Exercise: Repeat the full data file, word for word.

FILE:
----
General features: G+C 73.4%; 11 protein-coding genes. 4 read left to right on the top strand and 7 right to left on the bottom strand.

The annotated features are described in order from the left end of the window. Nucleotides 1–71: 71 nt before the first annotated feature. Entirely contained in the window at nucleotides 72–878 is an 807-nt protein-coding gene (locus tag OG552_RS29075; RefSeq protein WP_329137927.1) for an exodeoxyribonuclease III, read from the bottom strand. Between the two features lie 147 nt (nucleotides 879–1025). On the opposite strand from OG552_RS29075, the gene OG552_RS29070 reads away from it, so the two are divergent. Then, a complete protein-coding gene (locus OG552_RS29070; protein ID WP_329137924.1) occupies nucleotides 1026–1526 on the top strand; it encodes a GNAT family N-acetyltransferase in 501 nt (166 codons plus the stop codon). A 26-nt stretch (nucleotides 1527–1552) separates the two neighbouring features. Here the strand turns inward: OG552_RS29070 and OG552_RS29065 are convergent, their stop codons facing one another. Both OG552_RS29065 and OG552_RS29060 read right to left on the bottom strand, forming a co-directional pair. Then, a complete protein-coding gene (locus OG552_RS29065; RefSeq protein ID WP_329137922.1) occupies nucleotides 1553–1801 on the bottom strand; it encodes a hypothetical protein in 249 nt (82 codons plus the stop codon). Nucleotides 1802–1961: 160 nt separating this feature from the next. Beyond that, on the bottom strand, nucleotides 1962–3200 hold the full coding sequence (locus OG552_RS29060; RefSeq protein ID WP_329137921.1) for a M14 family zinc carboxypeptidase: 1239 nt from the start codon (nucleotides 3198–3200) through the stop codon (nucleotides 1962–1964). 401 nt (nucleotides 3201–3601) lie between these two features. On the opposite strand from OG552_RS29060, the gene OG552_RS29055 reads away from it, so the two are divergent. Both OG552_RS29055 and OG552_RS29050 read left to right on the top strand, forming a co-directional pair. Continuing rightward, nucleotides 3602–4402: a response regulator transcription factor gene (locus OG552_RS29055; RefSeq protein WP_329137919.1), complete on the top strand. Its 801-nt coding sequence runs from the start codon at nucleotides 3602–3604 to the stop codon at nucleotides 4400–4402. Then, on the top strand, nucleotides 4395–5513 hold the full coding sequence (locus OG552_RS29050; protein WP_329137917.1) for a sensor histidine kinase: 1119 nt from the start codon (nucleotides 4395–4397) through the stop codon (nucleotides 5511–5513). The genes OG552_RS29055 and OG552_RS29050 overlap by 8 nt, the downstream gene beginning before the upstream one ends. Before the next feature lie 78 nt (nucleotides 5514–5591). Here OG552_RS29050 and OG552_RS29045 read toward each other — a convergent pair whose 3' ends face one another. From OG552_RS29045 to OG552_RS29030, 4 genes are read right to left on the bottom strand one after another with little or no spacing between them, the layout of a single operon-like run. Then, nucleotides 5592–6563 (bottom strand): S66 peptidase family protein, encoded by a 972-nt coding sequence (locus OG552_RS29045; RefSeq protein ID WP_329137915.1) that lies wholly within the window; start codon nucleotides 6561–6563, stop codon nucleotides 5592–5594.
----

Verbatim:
General features: G+C 73.4%; 11 protein-coding genes. 4 read left to right on the top strand and 7 right to left on the bottom strand.

The annotated features are described in order from the left end of the window. Nucleotides 1–71: 71 nt before the first annotated feature. Entirely contained in the window at nucleotides 72–878 is an 807-nt protein-coding gene (locus tag OG552_RS29075; RefSeq protein WP_329137927.1) for an exodeoxyribonuclease III, read from the bottom strand. Between the two features lie 147 nt (nucleotides 879–1025). On the opposite strand from OG552_RS29075, the gene OG552_RS29070 reads away from it, so the two are divergent. Then, a complete protein-coding gene (locus OG552_RS29070; protein ID WP_329137924.1) occupies nucleotides 1026–1526 on the top strand; it encodes a GNAT family N-acetyltransferase in 501 nt (166 codons plus the stop codon). A 26-nt stretch (nucleotides 1527–1552) separates the two neighbouring features. Here the strand turns inward: OG552_RS29070 and OG552_RS29065 are convergent, their stop codons facing one another. Both OG552_RS29065 and OG552_RS29060 read right to left on the bottom strand, forming a co-directional pair. Then, a complete protein-coding gene (locus OG552_RS29065; RefSeq protein ID WP_329137922.1) occupies nucleotides 1553–1801 on the bottom strand; it encodes a hypothetical protein in 249 nt (82 codons plus the stop codon). Nucleotides 1802–1961: 160 nt separating this feature from the next. Beyond that, on the bottom strand, nucleotides 1962–3200 hold the full coding sequence (locus OG552_RS29060; RefSeq protein ID WP_329137921.1) for a M14 family zinc carboxypeptidase: 1239 nt from the start codon (nucleotides 3198–3200) through the stop codon (nucleotides 1962–1964). 401 nt (nucleotides 3201–3601) lie between these two features. On the opposite strand from OG552_RS29060, the gene OG552_RS29055 reads away from it, so the two are divergent. Both OG552_RS29055 and OG552_RS29050 read left to right on the top strand, forming a co-directional pair. Continuing rightward, nucleotides 3602–4402: a response regulator transcription factor gene (locus OG552_RS29055; RefSeq protein WP_329137919.1), complete on the top strand. Its 801-nt coding sequence runs from the start codon at nucleotides 3602–3604 to the stop codon at nucleotides 4400–4402. Then, on the top strand, nucleotides 4395–5513 hold the full coding sequence (locus OG552_RS29050; protein WP_329137917.1) for a sensor histidine kinase: 1119 nt from the start codon (nucleotides 4395–4397) through the stop codon (nucleotides 5511–5513). The genes OG552_RS29055 and OG552_RS29050 overlap by 8 nt, the downstream gene beginning before the upstream one ends. Before the next feature lie 78 nt (nucleotides 5514–5591). Here OG552_RS29050 and OG552_RS29045 read toward each other — a convergent pair whose 3' ends face one another. From OG552_RS29045 to OG552_RS29030, 4 genes are read right to left on the bottom strand one after another with little or no spacing between them, the layout of a single operon-like run. Then, nucleotides 5592–6563 (bottom strand): S66 peptidase family protein, encoded by a 972-nt coding sequence (locus OG552_RS29045; RefSeq protein ID WP_329137915.1) that lies wholly within the window; start codon nucleotides 6561–6563, stop codon nucleotides 5592–5594.